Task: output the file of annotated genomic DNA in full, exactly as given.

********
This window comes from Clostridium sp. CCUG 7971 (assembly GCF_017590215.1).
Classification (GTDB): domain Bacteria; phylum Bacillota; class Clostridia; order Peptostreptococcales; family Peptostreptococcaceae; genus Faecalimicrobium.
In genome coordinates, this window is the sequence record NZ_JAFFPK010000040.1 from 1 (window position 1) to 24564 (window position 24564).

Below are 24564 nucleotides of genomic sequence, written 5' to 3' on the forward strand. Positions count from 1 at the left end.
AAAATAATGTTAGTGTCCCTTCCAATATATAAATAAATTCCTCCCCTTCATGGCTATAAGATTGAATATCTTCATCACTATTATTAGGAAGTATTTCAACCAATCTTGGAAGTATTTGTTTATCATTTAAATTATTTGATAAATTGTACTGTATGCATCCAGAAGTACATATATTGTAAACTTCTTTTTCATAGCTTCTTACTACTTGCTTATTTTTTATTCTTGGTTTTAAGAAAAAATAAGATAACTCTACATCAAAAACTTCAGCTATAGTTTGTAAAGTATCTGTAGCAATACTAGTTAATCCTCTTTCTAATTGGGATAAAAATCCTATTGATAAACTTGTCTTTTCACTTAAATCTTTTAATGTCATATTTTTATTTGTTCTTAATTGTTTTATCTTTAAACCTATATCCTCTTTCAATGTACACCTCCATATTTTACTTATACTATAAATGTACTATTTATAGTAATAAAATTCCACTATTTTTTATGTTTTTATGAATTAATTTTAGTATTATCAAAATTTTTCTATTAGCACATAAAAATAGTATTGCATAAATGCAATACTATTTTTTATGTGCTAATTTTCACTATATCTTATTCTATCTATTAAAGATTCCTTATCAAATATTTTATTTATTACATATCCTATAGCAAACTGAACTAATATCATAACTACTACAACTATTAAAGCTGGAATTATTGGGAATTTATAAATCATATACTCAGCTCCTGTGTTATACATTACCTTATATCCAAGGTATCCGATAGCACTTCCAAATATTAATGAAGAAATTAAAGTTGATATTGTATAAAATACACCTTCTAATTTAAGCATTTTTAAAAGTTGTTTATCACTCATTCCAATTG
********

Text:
This window comes from Clostridium sp. CCUG 7971 (assembly GCF_017590215.1).
Classification (GTDB): domain Bacteria; phylum Bacillota; class Clostridia; order Peptostreptococcales; family Peptostreptococcaceae; genus Faecalimicrobium.
In genome coordinates, this window is the sequence record NZ_JAFFPK010000040.1 from 1 (window position 1) to 24564 (window position 24564).

Below are 24564 nucleotides of genomic sequence, written 5' to 3' on the forward strand. Positions count from 1 at the left end.
AAAATAATGTTAGTGTCCCTTCCAATATATAAATAAATTCCTCCCCTTCATGGCTATAAGATTGAATATCTTCATCACTATTATTAGGAAGTATTTCAACCAATCTTGGAAGTATTTGTTTATCATTTAAATTATTTGATAAATTGTACTGTATGCATCCAGAAGTACATATATTGTAAACTTCTTTTTCATAGCTTCTTACTACTTGCTTATTTTTTATTCTTGGTTTTAAGAAAAAATAAGATAACTCTACATCAAAAACTTCAGCTATAGTTTGTAAAGTATCTGTAGCAATACTAGTTAATCCTCTTTCTAATTGGGATAAAAATCCTATTGATAAACTTGTCTTTTCACTTAAATCTTTTAATGTCATATTTTTATTTGTTCTTAATTGTTTTATCTTTAAACCTATATCCTCTTTCAATGTACACCTCCATATTTTACTTATACTATAAATGTACTATTTATAGTAATAAAATTCCACTATTTTTTATGTTTTTATGAATTAATTTTAGTATTATCAAAATTTTTCTATTAGCACATAAAAATAGTATTGCATAAATGCAATACTATTTTTTATGTGCTAATTTTCACTATATCTTATTCTATCTATTAAAGATTCCTTATCAAATATTTTATTTATTACATATCCTATAGCAAACTGAACTAATATCATAACTACTACAACTATTAAAGCTGGAATTATTGGGAATTTATAAATCATATACTCAGCTCCTGTGTTATACATTACCTTATATCCAAGGTATCCGATAGCACTTCCAAATATTAATGAAGAAATTAAAGTTGATATTGTATAAAATACACCTTCTAATTTAAGCATTTTTAAAAGTTGTTTATCACTCATTCCAATTG